Overstory #30 - Bamboos in Agroforestry
Many of the most useful bamboo species can occupy much the same ecological niche as trees, and are well suited for agroforestry. Bamboo has many advantages over trees such as a relatively short time from planting to harvest, the ability to sustainably provide building materials and edible products for many years or even decades, and versatility of use which outmatches most tree species. For its ecological adaptability, and wide range of uses, bamboo can be an essential component of many agroforestry systems.
Bamboo belongs to the grass family (Gramineae), subfamily Bambusoideae. There are over 1500 bamboo species recorded, ranging in height from a few inches (cm) to over 100 ft (30 m), with stem (culm) diameters of 1/8 inch (3 mm) to over 10 inches (25 cm). Bamboos are found in a very wide range of habitats from tropical to temperate, arid to humid and coastal to montane.
Along with the palm family (Palmae, Overstory #6) members of the bamboo family are some of the most useful and versatile plants on earth. Due to bamboo's desirable properties, materials harvested from bamboo lend themselves to low-technology processing for use as farm or community resources. Likewise, industrial manufacturing techniques can produce a wide range of long lasting, strong and inexpensive goods from bamboo.
The many products of various bamboo species include:
- Durable materials for structural building, flooring, trim, and plybamboo (similar to plywood)
- Light and strong materials for crafts, handicrafts and furniture.
- Fiber for woven goods such as paneling and baskets
- Pulp for paper and other fiber products
- Raw materials for agricultural uses such as fencing, tools, rafts, trellises, water pipes, etc.
- Fodder for domestic animals such as cattle, sheep and goats
- Edible shoots for food
- Ornament in the landscape or as cut foliage
Examples of integrated agroforestry systems using bamboo:
- Erosion control
- Stream and pond bank stabilization
- Hedge, screen and windbreak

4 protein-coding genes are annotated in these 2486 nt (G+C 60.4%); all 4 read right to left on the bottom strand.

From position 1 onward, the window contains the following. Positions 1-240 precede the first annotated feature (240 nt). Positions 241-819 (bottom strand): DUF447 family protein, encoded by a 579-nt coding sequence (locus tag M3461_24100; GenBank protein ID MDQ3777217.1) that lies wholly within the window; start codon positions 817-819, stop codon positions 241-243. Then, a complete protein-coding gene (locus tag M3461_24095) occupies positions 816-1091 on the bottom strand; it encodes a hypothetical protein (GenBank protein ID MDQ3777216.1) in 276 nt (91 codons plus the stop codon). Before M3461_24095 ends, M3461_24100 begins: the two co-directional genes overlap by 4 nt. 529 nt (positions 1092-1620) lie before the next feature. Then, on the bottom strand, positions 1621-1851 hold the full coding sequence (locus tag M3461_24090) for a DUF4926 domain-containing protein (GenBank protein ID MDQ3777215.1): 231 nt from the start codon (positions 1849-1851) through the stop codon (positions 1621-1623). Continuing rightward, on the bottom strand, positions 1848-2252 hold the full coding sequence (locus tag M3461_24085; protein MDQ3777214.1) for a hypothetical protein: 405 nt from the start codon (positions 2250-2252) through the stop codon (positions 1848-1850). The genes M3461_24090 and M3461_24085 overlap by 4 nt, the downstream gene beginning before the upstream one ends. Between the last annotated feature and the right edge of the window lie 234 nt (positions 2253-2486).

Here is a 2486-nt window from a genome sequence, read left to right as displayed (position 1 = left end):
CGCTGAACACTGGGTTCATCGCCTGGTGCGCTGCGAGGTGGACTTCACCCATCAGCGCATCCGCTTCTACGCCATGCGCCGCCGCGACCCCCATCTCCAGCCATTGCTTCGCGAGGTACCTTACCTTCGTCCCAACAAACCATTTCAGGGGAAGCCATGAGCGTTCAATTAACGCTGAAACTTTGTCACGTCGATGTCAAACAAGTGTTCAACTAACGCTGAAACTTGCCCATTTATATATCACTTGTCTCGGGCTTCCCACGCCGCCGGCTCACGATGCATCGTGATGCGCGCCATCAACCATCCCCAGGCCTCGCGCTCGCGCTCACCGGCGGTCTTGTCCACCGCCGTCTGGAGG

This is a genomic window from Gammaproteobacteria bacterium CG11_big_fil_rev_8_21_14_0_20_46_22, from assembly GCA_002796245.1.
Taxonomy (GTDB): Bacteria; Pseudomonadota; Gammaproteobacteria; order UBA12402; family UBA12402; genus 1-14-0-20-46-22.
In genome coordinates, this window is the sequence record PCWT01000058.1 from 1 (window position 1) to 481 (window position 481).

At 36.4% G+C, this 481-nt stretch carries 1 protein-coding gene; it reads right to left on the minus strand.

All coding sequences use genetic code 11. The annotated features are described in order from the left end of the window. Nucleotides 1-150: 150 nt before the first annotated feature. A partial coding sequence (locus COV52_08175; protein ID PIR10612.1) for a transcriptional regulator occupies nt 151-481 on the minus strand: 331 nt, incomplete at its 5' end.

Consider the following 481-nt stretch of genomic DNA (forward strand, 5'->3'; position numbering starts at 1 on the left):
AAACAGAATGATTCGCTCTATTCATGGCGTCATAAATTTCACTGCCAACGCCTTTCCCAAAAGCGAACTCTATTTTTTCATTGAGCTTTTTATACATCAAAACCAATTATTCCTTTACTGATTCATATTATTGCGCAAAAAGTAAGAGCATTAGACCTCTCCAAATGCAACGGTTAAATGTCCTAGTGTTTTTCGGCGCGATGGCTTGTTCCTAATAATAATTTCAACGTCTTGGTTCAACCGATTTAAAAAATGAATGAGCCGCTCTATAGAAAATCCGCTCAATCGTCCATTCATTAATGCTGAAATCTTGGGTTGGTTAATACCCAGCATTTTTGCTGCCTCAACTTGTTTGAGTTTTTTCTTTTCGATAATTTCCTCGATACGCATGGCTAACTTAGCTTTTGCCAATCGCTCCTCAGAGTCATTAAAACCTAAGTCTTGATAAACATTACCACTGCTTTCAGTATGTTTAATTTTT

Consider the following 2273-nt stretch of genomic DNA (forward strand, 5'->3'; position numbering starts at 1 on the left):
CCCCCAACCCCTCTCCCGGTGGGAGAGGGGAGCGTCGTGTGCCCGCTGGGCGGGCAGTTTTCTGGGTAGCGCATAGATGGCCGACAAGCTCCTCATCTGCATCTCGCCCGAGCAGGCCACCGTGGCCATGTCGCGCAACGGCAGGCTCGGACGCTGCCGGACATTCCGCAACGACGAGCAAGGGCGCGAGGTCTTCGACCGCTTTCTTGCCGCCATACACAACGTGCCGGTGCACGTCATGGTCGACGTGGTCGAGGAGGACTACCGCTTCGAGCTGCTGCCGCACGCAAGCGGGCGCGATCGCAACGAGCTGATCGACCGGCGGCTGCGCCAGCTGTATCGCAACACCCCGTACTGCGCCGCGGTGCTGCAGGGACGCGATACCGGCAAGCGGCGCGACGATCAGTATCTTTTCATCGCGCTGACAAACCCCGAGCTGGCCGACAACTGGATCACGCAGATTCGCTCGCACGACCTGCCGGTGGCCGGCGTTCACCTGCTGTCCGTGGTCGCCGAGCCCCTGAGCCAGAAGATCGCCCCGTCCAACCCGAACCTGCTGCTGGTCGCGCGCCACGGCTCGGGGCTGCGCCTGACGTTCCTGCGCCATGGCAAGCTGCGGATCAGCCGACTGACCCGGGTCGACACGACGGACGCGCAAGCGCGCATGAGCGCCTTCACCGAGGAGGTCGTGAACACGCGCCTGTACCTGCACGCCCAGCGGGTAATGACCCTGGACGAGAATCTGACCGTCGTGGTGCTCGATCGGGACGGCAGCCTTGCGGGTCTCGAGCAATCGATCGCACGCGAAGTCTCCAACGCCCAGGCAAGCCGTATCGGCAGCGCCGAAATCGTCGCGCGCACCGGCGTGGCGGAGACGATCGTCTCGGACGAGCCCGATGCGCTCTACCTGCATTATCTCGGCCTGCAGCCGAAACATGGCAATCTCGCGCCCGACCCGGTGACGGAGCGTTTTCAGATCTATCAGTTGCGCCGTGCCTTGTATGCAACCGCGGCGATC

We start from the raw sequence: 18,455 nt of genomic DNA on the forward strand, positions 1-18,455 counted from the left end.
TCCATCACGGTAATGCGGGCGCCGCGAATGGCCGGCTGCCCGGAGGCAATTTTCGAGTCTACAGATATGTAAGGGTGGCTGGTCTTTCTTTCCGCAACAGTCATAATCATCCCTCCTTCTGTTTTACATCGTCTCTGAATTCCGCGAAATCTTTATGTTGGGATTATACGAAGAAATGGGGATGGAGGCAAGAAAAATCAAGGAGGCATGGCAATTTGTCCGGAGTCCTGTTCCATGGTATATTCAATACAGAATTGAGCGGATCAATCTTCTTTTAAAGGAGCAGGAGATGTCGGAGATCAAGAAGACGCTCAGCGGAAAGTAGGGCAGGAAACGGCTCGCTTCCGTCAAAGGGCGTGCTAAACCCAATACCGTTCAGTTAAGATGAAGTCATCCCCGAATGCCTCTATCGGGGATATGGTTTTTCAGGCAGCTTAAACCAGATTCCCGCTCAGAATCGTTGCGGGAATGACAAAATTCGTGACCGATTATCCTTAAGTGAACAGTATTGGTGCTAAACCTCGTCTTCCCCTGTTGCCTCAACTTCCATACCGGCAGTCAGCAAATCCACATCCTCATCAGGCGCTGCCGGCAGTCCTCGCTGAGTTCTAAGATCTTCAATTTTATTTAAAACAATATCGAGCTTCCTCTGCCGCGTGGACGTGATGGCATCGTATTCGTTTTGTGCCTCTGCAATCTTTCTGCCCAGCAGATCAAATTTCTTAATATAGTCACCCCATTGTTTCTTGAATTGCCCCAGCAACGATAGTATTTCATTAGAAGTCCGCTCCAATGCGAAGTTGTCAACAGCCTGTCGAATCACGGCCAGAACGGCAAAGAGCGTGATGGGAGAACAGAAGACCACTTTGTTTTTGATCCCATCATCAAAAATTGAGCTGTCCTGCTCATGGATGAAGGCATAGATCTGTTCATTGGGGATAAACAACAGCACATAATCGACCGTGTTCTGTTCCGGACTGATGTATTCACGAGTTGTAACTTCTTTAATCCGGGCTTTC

- Wastewater treatment
- Livestock fodder systems
- Wildlife habitat
There are two main categories of bamboo: clumping (sympodal) and running or open (monpodal). The clumping type of bamboos spread slowly at a rate of 1-4 feet (0.5 -1 meter) per year, and are easy to control. The running types can spread up to 100 feet (30 meters) in a single year, and readily spread into areas where they are unwanted. For most agricultural uses especially in tropical systems, clumping types of bamboo are recommended, and rarely, if ever, should spreading types be planted due to the severe rampancy problems, and extreme difficulty of removal.
Although the status of bamboo has been elevated to a luxury building and ornamental in many countries (such as the US and Australia), bamboo has received an undeservedly negative reputation of "the poor man's wood" in so-called developing countries. As the many superior properties of bamboo are rediscovered and agroforestry systems are developed, there is no doubt of bamboo's potential value to people and healthy ecosystems.
The Book of Bamboo by David Farrelly. 1995. An introduction to the biology, history and myriad use of bamboo.
Bamboos by Christine Recht et al. 1992. A technical guide to growing bamboo, including descriptions of many tropical and temperate species.
Building With Bamboo--A Handbook by Jules J.A. Janssen, et al. 1995. A rare resource for techniques of building with bamboo.
Bamboo Rediscovered by Victor Cusack. 1998. Practical advise for selecting and using bamboo species on the small farm.
Related Editions to The Overstory
- The Overstory #73- Buffers-Common Sense Conservation
- The Overstory #60- Trees as Noise Buffers
- The Overstory #45--Vegetative Erosion Barriers in Agroforestry
- The Overstory #38--Live Fences
- The Overstory #32--Multipurpose Windbreaks